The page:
You can help protect your wooden fence from insect infestation by taking preventive steps, such as sealing the surface of your wood with a protective barrier or waterproofing product. This helps prevent moisture from absorbing into the wood, reducing the risk of rot and decay. Regularly inspecting your fence for signs of infestation is also a smart precaution.

Posts and Footings

A fence’s posts are usually set in concrete footings, which can sometimes become loose or deteriorate over time. If a post begins to sink, shift, or lean, it’s important to correct the issue right away to prevent further damage to the rest of the fence. A quick fix may involve bracing the post with wood or steel and pouring new concrete to stabilize it. Depending on the extent of the problem, it may be necessary to dig out and replace the footing with a more durable material like concrete.

If a fence post is completely rotten, it may need to be replaced entirely. In most cases, this will require digging out the existing footing and replacing it with a new one. It’s also a good idea to re-pour the concrete around the base of the new post for additional stability.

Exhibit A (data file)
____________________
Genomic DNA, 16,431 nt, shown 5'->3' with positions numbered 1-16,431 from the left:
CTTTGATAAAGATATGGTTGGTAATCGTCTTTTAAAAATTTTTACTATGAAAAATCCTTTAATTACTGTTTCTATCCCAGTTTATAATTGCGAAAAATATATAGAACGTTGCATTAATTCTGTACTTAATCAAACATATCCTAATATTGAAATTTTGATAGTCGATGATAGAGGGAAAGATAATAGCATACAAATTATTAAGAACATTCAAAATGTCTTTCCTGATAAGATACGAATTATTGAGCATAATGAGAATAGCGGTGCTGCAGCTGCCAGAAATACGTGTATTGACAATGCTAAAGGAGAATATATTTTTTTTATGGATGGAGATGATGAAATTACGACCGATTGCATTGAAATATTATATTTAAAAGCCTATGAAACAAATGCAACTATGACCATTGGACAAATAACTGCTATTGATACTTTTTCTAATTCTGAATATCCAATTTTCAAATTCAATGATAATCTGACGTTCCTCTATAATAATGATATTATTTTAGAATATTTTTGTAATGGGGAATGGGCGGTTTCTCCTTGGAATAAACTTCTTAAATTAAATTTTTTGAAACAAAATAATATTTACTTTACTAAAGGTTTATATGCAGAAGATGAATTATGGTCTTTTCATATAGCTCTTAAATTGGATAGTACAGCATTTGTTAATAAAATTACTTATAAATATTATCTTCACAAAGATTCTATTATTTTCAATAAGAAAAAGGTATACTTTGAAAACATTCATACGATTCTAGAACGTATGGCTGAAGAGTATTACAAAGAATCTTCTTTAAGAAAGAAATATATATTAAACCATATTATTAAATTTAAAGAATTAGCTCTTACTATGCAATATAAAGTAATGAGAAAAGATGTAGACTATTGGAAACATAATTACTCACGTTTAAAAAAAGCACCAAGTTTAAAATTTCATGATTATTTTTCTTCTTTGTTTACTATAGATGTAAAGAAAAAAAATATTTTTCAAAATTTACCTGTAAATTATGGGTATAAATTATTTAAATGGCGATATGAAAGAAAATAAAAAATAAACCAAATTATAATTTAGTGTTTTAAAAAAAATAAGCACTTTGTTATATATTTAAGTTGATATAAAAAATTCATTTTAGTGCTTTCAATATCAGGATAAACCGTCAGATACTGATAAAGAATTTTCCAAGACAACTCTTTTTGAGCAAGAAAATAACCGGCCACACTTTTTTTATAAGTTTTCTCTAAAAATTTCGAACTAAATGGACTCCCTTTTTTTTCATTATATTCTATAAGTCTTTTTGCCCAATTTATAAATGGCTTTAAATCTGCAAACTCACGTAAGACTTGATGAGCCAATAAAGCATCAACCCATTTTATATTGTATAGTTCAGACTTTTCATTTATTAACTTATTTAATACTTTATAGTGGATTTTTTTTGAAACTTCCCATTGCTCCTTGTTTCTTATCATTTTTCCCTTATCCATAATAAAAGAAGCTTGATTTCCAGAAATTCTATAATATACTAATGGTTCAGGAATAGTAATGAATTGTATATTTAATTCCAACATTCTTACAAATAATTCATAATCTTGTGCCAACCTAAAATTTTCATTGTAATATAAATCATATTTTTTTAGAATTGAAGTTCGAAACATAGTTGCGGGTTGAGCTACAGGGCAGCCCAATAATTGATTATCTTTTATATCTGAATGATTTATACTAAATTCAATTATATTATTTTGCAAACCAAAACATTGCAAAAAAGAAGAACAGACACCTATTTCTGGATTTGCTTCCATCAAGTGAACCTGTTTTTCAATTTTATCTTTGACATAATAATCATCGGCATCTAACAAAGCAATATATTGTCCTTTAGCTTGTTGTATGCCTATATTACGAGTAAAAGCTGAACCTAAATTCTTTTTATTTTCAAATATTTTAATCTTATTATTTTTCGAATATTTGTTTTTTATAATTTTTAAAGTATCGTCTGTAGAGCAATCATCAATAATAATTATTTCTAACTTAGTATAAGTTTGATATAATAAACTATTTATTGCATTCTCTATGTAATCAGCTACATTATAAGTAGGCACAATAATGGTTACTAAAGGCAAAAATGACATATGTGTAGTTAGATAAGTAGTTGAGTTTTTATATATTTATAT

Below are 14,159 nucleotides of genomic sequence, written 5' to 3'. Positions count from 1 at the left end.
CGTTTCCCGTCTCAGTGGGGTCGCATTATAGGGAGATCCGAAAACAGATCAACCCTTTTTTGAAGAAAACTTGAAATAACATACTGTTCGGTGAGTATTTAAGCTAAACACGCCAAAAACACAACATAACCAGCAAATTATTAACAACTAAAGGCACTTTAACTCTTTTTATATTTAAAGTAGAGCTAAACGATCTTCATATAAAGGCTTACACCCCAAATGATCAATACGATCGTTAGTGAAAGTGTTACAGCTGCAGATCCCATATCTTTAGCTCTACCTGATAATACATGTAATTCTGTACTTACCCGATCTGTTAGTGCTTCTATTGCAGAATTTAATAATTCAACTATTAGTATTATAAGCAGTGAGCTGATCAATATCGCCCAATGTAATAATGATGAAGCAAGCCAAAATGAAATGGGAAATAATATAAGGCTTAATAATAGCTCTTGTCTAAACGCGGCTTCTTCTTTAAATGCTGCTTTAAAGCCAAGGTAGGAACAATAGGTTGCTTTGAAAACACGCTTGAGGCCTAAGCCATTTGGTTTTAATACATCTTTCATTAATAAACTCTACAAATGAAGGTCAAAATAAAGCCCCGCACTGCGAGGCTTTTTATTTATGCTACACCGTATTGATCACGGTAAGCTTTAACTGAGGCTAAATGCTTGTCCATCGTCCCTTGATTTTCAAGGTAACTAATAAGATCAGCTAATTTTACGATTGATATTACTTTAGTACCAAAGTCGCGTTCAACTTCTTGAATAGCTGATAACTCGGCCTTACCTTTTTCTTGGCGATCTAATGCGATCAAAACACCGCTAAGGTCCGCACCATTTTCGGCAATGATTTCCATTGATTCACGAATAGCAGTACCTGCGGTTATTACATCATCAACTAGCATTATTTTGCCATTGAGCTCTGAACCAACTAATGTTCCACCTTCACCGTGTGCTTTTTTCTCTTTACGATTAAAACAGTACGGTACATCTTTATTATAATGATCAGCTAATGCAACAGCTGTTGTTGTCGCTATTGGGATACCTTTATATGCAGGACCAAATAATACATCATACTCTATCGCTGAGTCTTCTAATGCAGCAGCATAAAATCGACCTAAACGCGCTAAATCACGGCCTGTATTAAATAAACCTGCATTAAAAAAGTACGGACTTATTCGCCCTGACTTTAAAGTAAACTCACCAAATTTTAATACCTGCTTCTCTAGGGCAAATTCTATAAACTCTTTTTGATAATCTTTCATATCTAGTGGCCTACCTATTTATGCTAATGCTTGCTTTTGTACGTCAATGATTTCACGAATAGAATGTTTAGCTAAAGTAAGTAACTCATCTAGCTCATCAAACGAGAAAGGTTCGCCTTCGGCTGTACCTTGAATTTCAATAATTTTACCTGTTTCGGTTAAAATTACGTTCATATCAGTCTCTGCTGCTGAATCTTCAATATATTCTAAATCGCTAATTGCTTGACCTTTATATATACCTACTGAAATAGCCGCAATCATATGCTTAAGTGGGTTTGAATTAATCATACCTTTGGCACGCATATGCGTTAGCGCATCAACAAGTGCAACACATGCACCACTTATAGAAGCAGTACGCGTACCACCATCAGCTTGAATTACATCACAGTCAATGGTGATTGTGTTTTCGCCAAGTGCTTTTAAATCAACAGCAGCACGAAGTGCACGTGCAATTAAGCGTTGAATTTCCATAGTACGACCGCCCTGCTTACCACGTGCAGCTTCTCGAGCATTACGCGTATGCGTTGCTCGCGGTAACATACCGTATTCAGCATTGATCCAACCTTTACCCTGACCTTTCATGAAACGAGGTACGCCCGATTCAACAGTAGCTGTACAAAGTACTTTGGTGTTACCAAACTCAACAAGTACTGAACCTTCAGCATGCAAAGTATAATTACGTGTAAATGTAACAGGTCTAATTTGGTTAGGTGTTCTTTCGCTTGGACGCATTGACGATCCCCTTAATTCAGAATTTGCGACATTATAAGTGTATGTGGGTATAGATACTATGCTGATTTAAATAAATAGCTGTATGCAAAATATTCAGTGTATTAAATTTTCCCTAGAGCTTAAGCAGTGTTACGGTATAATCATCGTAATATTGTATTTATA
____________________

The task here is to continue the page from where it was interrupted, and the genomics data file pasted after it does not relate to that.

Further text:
Loose or missing nails and fasteners are another common problem with fence repair. If the screws and nails that hold your fence together are loose or sagging, it’s important to replace them immediately to avoid further problems with sagging or buckling boards. When installing new fasteners, be sure to use corrosion-resistant galvanized nails or screws to ensure maximum durability.

While it’s unlikely, a wooden fence can eventually start to lean if the wood becomes too damaged or rotten. In some cases, it’s possible to straighten a wobbly fence by inserting a wedge between the post and the concrete footing. However, this is only a temporary solution and it’s best to repair or replace the post as soon as possible.

If the entire fence is leaning or falling, it’s a good idea to contact a professional for fence repair. They can install support braces ($60 to $150) or a new concrete foundation ($125 to $2,300) to help stabilize the fence.